Published: Jan 1985
| ||Format||Pages||Price|| |
|PDF (228K)||12||$25||  ADD TO CART|
|Complete Source PDF (6.2M)||12||$57||  ADD TO CART|
The last decade has seen the introduction of significant pieces of national legislation to control the use of chemicals and ensure their human and environmental safety. In the last five years the Organization for Economic Co-operation and Development (OECD) Program on Chemicals has achieved significant international harmonization of the principles and many of the methods for assessing the potential hazard of chemicals to man and the environment. The mutual acceptance of data between nations using these harmonized methods has also been agreed and will contribute to the avoidance of nontariff barriers to trade and the unnecessary duplication of effort. Despite these achievements, however, the scientific and legislative communities have yet to learn how to communicate fully and effectively. The development of standard methods remains too slow, and too little attention is paid to the validation of methods, which is hindering the international harmonization process. Considerable scope remains for the improvement of the mechanism by which international harmonization is achieved. This should include establishing closer links between the standardization organizations and those developing legislation and deriving an approach that will avoid the premature introduction of research results.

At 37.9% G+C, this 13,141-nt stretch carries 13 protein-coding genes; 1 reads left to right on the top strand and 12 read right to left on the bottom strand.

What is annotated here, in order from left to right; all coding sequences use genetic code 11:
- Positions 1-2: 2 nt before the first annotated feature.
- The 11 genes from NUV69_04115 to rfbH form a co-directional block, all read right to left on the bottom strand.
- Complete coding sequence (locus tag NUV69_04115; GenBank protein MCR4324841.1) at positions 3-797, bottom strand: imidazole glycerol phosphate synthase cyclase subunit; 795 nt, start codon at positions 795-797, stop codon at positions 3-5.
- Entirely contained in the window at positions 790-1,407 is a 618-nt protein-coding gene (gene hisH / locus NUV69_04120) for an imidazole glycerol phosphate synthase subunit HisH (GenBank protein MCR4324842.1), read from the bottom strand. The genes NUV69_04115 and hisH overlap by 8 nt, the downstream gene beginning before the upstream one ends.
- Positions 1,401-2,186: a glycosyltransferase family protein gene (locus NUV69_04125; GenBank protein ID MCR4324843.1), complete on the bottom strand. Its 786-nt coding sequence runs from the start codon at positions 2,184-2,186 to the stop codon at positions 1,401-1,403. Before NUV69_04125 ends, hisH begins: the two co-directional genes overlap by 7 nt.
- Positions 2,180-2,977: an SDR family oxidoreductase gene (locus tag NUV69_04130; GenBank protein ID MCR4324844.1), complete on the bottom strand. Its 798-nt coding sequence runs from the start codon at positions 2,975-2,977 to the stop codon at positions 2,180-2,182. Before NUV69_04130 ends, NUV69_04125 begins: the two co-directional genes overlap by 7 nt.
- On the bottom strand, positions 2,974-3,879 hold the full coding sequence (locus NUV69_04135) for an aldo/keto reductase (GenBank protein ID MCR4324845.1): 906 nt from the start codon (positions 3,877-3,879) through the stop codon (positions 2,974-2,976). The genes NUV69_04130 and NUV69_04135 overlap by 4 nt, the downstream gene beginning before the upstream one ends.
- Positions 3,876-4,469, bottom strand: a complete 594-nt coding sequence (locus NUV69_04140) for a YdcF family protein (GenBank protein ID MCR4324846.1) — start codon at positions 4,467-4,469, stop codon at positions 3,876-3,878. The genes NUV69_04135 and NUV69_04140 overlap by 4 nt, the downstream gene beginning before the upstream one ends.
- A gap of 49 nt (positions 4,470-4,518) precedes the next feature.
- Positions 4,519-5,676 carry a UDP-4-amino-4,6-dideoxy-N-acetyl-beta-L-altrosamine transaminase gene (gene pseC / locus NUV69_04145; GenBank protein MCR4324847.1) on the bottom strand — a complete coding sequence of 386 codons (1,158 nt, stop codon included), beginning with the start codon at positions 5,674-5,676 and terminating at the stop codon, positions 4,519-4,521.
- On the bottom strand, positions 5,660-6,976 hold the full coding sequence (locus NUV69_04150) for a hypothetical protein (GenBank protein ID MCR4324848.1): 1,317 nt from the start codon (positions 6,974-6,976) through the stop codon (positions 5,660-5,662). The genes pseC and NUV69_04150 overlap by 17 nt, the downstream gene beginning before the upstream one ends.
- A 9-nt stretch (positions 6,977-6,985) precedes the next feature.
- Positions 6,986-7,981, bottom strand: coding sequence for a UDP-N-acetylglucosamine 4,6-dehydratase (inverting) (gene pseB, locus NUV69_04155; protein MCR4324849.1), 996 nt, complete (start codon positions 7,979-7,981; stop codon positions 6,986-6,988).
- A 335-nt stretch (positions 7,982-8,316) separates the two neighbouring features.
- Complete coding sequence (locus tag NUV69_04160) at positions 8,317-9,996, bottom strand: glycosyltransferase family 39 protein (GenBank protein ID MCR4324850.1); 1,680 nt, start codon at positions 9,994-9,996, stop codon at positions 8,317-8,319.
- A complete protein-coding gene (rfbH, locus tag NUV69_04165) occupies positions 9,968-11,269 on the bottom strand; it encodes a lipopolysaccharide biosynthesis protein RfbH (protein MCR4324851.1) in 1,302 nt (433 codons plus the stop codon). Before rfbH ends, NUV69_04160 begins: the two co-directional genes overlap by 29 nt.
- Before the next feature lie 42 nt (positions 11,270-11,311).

aquatic biology, hazards, legislation, environmental safety, Organization for Economic Co-operation and Development (OEDC), aquatic toxicology, international harmonization, hazard evaluation
Scientist, Unilever Research, Port Sunlight Laboratory, Bebington, Wirral Merseyside